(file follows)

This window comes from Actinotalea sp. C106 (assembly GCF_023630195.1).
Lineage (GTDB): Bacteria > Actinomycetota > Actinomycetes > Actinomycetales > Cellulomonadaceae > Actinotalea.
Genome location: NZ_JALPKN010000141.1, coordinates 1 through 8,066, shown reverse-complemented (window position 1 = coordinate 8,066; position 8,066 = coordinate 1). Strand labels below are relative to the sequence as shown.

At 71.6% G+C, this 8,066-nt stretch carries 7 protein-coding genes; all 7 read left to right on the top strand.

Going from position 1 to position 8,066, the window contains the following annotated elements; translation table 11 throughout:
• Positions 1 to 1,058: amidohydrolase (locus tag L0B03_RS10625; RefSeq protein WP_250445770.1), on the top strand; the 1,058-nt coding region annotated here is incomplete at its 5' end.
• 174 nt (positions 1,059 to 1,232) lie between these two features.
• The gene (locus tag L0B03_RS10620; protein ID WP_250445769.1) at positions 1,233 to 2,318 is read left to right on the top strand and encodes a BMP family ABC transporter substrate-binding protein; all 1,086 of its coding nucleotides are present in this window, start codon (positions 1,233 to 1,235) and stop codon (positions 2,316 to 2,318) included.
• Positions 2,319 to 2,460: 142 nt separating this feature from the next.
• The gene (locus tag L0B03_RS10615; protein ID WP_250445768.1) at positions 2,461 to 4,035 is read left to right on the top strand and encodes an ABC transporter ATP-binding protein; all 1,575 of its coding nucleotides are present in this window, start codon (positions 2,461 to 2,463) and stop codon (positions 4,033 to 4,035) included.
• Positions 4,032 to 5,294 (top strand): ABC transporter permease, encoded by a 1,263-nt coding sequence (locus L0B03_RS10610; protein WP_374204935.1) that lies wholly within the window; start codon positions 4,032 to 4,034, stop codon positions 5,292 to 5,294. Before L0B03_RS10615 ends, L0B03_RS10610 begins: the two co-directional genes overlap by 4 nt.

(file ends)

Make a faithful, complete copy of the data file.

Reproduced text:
This window comes from Actinotalea sp. C106 (assembly GCF_023630195.1).
Lineage (GTDB): Bacteria > Actinomycetota > Actinomycetes > Actinomycetales > Cellulomonadaceae > Actinotalea.
Genome location: NZ_JALPKN010000141.1, coordinates 1 through 8,066, shown reverse-complemented (window position 1 = coordinate 8,066; position 8,066 = coordinate 1). Strand labels below are relative to the sequence as shown.

At 71.6% G+C, this 8,066-nt stretch carries 7 protein-coding genes; all 7 read left to right on the top strand.

Going from position 1 to position 8,066, the window contains the following annotated elements; translation table 11 throughout:
• Positions 1 to 1,058: amidohydrolase (locus tag L0B03_RS10625; RefSeq protein WP_250445770.1), on the top strand; the 1,058-nt coding region annotated here is incomplete at its 5' end.
• 174 nt (positions 1,059 to 1,232) lie between these two features.
• The gene (locus tag L0B03_RS10620; protein ID WP_250445769.1) at positions 1,233 to 2,318 is read left to right on the top strand and encodes a BMP family ABC transporter substrate-binding protein; all 1,086 of its coding nucleotides are present in this window, start codon (positions 1,233 to 1,235) and stop codon (positions 2,316 to 2,318) included.
• Positions 2,319 to 2,460: 142 nt separating this feature from the next.
• The gene (locus tag L0B03_RS10615; protein ID WP_250445768.1) at positions 2,461 to 4,035 is read left to right on the top strand and encodes an ABC transporter ATP-binding protein; all 1,575 of its coding nucleotides are present in this window, start codon (positions 2,461 to 2,463) and stop codon (positions 4,033 to 4,035) included.
• Positions 4,032 to 5,294 (top strand): ABC transporter permease, encoded by a 1,263-nt coding sequence (locus L0B03_RS10610; protein WP_374204935.1) that lies wholly within the window; start codon positions 4,032 to 4,034, stop codon positions 5,292 to 5,294. Before L0B03_RS10615 ends, L0B03_RS10610 begins: the two co-directional genes overlap by 4 nt.